1. Governance
May 2, 2017

Labour should be the favourite in this week’s mayoral elections. And yet…

By Andrew Carter

With just over five weeks to go before the general election, even the most ardent Jeremy Corbyn supporter would accept that Labour has a huge battle on its hands to win on 8 June.

But while all eyes are on the general election, before that Labour faces another big test at the polls: the first metro mayor elections taking place in six city regions across England this Thursday.

On paper, the metro mayor elections should offer Labour a welcome boost as the general election campaigning steps up in the coming weeks. The Tories are expected to win in Cambridgeshire & Peterborough and West of England (which includes the Tory-led counties of Bath & North East Somerset and South Gloucestershire as well as Bristol). But the other four places electing their first metro mayors are all traditional Labour strongholds – Liverpool, Greater Manchester, Tees Valley and West Midlands.

However, despite the party’s standing in these places, Labour cannot afford to take victory for granted – especially with Theresa May this week ramping up her general election campaigning in the North and Midlands in a bid to win over traditional Labour voters.

Take the West Midlands, for example, the spiritual home of the Labour right. The party led by 10 points in the last general election; but recent polling suggests that Conservative mayoral candidate Andy Street is neck-in-neck with Labour’s Sion Simon in the race to become mayor.

And while the Tory national leadership is throwing everything at getting Andy Street over the line – see, for example, Theresa May’s shout out for Street in last week’s PMQs – there is no such rapprochement between Simon and the Labour leadership, with the former keen to distance himself from Corbyn at every opportunity, believing him to be more of a liability than a likely vote-winner.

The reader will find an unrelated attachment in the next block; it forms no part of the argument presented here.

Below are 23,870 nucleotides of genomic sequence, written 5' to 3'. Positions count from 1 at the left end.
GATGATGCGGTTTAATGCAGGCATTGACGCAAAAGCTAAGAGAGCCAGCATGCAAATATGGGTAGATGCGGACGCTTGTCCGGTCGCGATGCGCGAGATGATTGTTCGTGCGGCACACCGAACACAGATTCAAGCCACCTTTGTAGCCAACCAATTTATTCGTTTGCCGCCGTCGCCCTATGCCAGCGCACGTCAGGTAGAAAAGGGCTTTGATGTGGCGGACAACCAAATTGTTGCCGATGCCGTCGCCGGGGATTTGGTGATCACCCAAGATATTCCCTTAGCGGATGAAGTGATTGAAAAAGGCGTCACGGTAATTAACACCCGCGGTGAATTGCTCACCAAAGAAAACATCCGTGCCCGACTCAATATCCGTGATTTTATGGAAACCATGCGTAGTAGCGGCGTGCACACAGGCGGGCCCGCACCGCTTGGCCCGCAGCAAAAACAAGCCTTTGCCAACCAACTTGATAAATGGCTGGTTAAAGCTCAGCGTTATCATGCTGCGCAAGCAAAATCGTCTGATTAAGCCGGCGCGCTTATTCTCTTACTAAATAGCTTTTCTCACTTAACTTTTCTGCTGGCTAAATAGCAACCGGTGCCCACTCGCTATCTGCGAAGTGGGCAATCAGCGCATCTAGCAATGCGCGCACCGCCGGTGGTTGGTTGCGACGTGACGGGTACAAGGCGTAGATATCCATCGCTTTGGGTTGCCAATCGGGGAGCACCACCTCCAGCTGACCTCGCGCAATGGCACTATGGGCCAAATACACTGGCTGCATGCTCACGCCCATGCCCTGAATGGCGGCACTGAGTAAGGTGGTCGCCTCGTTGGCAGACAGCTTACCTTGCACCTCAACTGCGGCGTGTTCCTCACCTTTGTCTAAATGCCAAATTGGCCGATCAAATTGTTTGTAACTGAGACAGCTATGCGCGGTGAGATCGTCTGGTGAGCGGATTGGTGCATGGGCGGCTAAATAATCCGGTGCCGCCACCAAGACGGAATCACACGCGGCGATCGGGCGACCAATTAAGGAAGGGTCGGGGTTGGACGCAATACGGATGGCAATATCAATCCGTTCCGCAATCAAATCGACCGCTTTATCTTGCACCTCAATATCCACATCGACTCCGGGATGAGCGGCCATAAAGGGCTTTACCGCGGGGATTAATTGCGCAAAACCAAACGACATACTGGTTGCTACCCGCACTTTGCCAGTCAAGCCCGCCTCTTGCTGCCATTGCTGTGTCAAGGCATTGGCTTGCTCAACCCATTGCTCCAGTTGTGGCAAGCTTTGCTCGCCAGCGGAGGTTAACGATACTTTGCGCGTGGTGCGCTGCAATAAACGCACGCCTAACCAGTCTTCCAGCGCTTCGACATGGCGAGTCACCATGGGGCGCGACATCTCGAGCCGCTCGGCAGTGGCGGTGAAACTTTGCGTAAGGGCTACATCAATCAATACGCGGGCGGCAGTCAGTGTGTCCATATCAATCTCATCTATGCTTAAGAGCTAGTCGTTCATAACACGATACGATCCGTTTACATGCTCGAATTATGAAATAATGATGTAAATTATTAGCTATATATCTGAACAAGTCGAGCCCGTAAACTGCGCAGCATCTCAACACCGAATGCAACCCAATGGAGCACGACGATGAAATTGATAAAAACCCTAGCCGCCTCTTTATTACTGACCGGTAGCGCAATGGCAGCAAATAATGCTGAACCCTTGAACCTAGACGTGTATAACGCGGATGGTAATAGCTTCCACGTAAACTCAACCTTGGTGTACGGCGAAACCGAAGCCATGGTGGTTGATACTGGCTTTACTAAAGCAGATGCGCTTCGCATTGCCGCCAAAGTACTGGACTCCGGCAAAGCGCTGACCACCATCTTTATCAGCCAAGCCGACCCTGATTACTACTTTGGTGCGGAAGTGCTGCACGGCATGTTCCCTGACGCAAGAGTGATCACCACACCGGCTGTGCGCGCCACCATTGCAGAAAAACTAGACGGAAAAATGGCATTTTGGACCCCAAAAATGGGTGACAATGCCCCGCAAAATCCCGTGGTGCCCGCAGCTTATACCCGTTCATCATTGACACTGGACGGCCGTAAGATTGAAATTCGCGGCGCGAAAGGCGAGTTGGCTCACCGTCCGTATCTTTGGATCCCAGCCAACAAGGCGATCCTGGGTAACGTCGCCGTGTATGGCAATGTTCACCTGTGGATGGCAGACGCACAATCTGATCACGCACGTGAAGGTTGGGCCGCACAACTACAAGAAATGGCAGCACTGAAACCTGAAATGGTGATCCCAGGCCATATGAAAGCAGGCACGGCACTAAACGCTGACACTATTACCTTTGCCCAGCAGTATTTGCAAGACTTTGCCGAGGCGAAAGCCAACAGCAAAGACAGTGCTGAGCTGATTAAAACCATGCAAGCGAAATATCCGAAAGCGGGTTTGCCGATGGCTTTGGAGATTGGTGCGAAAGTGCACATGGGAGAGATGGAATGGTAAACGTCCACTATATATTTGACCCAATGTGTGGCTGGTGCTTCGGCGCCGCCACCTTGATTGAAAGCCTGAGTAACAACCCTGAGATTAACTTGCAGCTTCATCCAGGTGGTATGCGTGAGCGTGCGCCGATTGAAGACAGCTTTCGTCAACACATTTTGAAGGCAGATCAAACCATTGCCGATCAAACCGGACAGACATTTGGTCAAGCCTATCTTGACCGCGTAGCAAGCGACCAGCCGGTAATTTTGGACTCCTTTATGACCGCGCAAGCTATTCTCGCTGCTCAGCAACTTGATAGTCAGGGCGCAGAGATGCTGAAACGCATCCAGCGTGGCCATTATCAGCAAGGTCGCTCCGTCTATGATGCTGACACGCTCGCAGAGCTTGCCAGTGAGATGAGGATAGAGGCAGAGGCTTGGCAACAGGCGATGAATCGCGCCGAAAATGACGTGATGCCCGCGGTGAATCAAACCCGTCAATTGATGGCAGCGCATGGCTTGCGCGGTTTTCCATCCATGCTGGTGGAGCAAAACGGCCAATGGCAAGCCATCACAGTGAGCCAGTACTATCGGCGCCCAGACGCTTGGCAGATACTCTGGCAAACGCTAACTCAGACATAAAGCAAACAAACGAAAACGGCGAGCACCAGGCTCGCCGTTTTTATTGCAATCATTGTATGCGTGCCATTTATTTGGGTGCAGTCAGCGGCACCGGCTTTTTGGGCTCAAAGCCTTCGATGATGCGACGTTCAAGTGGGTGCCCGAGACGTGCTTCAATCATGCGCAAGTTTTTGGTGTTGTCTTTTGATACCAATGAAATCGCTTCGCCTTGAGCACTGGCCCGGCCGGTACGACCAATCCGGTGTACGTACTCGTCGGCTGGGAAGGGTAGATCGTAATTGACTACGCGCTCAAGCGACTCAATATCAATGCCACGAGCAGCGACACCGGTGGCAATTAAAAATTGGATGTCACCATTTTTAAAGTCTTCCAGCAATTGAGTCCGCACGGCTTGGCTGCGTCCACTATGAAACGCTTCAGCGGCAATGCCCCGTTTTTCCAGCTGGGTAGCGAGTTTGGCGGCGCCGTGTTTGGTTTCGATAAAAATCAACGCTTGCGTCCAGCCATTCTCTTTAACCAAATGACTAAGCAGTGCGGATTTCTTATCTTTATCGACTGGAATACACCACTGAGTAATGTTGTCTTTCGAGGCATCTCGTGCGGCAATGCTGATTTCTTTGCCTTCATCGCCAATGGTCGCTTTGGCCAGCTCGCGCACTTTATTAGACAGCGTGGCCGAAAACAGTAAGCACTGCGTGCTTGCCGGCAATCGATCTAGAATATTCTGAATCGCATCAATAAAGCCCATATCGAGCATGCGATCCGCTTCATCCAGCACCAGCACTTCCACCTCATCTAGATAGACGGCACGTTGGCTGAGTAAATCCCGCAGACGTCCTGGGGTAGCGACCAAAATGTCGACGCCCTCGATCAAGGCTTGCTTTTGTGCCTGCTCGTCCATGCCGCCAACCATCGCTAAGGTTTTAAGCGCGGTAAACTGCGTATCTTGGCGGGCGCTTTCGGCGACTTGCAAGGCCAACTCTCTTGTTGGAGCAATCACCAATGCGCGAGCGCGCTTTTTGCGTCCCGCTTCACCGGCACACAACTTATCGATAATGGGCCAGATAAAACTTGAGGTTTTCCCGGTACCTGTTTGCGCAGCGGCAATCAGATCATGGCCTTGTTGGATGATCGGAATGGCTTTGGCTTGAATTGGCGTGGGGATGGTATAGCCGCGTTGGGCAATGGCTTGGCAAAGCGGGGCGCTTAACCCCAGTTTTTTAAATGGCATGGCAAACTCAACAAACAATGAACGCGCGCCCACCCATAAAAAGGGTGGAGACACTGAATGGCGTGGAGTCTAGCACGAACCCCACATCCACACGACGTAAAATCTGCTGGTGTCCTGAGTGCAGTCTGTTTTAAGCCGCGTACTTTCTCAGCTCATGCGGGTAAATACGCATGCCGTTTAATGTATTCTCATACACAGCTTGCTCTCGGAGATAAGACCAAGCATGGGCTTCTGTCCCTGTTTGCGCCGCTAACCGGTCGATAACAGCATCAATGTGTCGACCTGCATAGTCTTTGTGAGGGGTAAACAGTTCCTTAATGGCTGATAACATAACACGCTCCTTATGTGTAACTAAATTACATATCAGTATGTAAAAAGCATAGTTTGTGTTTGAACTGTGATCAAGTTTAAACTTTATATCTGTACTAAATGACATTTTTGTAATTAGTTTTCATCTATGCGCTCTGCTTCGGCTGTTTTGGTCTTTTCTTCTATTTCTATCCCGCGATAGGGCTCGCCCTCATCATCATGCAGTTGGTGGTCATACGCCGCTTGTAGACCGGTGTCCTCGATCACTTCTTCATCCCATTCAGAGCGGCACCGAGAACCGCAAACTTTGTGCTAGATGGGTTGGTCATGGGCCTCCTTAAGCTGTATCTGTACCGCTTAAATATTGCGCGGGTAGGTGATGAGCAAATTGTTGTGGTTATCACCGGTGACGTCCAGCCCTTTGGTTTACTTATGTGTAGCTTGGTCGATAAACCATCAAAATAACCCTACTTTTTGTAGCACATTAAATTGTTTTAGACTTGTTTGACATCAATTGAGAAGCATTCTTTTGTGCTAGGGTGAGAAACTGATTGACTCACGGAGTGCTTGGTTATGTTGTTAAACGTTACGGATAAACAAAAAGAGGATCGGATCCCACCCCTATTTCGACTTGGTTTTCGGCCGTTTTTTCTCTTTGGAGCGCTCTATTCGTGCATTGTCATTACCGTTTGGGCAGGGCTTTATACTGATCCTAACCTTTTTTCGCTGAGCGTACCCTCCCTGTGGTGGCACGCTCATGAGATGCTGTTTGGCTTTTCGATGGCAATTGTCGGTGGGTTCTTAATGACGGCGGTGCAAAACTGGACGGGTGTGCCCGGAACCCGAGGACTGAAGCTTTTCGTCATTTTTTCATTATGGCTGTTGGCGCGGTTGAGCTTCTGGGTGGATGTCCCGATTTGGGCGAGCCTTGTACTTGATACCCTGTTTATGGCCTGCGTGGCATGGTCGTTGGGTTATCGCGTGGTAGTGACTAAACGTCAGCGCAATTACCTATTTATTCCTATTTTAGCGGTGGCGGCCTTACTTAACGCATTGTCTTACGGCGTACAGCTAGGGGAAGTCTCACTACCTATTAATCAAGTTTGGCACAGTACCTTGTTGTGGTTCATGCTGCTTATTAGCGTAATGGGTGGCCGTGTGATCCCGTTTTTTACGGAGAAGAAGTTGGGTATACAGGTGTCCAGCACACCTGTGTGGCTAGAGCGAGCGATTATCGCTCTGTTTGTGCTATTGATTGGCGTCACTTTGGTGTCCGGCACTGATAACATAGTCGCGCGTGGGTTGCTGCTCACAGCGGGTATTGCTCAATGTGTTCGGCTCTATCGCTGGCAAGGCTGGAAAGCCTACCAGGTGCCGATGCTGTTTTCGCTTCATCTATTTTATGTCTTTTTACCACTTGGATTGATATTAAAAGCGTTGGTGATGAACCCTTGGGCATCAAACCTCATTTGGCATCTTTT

Meanwhile, Labour activists in the Tees Valley are concerned that the area’s strong pro-Brexit vote and widespread political disillusionment – coupled with the Conservative candidate Ben Houchen running a strong campaign focused on saving Tees Valley airport – is undermining the campaign of Labour’s candidate Sue Jeffrey. Even in Liverpool – that bastion of anti-Tory enmity – all is not well for the Labour campaign, with activists having fallen out with candidate Steve Rotheram over his campaign messaging and tactics. 

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There should be no uncertainty within the Labour party over what is at stake in the mayoral contests. Securing power in these places is critical to help spur on the party’s general election campaign and shore up support in its traditional strongholds.  It will also present the party with an opportunity to wield genuine political power in the coming years, and to make a real difference to the lives of millions of people across the country, regardless of the result on 9 June.

Jeremy Corbyn has pledged to take on Westminster elites and to transform the UK’s “rigged” political system. The new mayoralties offer a unique opportunity for the party to make this pledge a reality, by changing the political landscape of the country and moving away from conventional SW1 politics.

In the coming days, the Labour leadership should make the mayoral elections the top priority, notwithstanding the demands of the general election campaign. Taking power in some of England’s biggest city regions will not only offer a vital opportunity for Labour to affect real political change – it could also be vital for the party’s continued political relevance in many of its traditional communities.

Andrew Carter is chief executive of the think tank Centre for Cities.

This article previously appeared on our sister site, the Staggers.

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